US, WASHINGTON (ORDO NEWS) — When doctor D.J. (DJ) begins the shift in the intensive care unit of her hospital in New York, she always has one hope: “If only there would be no more victims from coronavirus today than yesterday.” But almost every day this hope is vain.
To speak freely with us, D.J. asked to remain anonymous. We cannot even name the hospital where she works. “It was ordered not to give the press any information about what was going on within these walls,” she explains. And “what is happening here”, in addition to the lack of medical masks and the lack of devices for artificial lung ventilation, is very similar to what Italy has already experienced over the past weeks. But only on an enlarged scale of giant New York.
Dr. D.J. tells us about all this in the middle of the night, after the end of one of the murderous shifts that have become familiar to her. She is a middle-aged woman who has long lived in New York. As a doctor in this city, she had already seen a lot of things, but she had never seen anything like this now.
“The protocols and opening hours are changing in a hurry, we are all trying to create as many beds as possible to cope with the upcoming peak. But they are not enough, ”she says. The peak, according to forecasts by the Governor of New York, Andrew Cuomo (Andrew Cuomo), is expected from mid to late April. Then, according to his calculations, hospitals will receive 110 thousand people, of which at least 30 thousand will be in intensive care units throughout the state.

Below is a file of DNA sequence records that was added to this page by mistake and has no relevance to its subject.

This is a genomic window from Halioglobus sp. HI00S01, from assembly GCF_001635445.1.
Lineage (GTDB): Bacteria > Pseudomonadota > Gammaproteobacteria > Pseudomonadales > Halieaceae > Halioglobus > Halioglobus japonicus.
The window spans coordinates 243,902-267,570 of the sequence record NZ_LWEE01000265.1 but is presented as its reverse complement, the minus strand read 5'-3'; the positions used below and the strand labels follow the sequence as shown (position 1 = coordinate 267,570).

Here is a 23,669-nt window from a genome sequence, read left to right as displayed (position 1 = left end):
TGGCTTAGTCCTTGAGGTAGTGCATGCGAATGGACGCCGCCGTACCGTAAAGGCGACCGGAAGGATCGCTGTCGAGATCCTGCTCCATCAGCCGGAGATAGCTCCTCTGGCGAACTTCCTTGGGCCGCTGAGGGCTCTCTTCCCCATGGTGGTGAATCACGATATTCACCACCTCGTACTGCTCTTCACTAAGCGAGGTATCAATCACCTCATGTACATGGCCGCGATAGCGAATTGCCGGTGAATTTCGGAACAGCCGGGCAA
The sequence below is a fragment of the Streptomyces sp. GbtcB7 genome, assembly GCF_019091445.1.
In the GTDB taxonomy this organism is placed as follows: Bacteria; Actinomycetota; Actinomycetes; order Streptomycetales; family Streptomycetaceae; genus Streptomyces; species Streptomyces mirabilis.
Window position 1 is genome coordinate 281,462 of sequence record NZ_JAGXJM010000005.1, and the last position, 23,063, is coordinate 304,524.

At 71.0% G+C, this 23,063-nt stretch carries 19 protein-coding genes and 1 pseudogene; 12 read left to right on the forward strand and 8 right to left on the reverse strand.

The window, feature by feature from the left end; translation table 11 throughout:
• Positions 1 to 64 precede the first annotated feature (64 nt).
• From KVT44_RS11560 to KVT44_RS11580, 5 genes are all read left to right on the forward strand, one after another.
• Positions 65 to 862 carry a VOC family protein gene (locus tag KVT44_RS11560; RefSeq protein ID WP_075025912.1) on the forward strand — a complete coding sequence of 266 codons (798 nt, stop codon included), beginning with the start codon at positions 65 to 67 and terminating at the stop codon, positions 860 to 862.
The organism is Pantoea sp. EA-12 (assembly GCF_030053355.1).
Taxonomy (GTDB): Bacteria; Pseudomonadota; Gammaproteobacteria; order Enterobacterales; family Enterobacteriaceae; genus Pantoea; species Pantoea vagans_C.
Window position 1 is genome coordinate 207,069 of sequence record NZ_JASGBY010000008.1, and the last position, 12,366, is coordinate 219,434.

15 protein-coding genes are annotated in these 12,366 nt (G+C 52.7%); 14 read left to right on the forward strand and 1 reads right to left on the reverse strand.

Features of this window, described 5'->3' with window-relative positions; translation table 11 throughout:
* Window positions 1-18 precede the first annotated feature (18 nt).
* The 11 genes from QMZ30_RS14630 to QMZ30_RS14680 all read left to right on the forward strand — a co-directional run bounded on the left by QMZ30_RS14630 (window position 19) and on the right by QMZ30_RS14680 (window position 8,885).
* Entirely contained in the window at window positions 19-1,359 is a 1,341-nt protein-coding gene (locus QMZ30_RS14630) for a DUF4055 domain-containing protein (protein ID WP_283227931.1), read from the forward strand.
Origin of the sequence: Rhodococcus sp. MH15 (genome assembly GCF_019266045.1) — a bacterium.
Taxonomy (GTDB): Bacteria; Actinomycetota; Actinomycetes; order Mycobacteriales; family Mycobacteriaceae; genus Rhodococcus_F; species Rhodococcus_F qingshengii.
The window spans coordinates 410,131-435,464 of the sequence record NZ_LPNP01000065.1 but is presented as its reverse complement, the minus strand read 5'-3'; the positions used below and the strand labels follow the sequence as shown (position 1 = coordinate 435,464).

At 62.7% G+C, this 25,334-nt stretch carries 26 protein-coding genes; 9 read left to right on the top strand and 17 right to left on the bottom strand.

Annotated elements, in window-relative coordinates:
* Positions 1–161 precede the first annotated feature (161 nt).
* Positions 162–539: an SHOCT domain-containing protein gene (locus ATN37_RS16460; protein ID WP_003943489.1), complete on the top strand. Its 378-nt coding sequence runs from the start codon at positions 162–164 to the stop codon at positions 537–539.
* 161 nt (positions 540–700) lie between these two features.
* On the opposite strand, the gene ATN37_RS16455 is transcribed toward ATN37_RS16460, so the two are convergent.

Here is a little that can be written about Dr. D.J .: the hospital where she works is one of the most important and prestigious in New York. However, the other day the coronavirus crisis affected her, he swept the private intensive care unit like a wave that cannot be restrained: “In recent weeks, we were most upset that we knew about this, but no one in the guide listened to us,” says Dr. D J. – “My colleagues and I were ready, but there are too few of us.”
She knows what awaits them: she watched it first in China, and then in Italy: “I think that it will be much worse here than in Wuhan and Bergamo.”
When we, Italians, observe New York outside the walls of congested hospitals, the deja vu effect arises – only among skyscrapers. Closed bars and restaurants (by decision of Governor Cuomo), as well as all museums, theaters on Broadway, libraries and, of course, schools and universities. New Yorkers, at least in part, do not seem to have realized the seriousness of the impending tsunami: you walk along Manhattan and meet people enjoying beautiful spring days in the park, as if nothing was happening – without gloves and masks. Someone goes shopping, someone goes to the bank, not observing a safe distance of two meters, despite the loud calls of state institutions.
But if it used to be incredibly difficult to take a test for coronavirus in the city, now test systems are everywhere, and it seems that they work: every day thousands of people undergo free testing in New York, and after a few hours you can find out who is positive result.
The situation improved greatly after the decisive intervention of Governor Cuomo: “We literally hunt for those who have a positive result for coronavirus,” he says at his daily press conferences in the state capital, Albany. The strategy is to understand where the infected people are and isolate them and their social circle – something like they did in South Korea.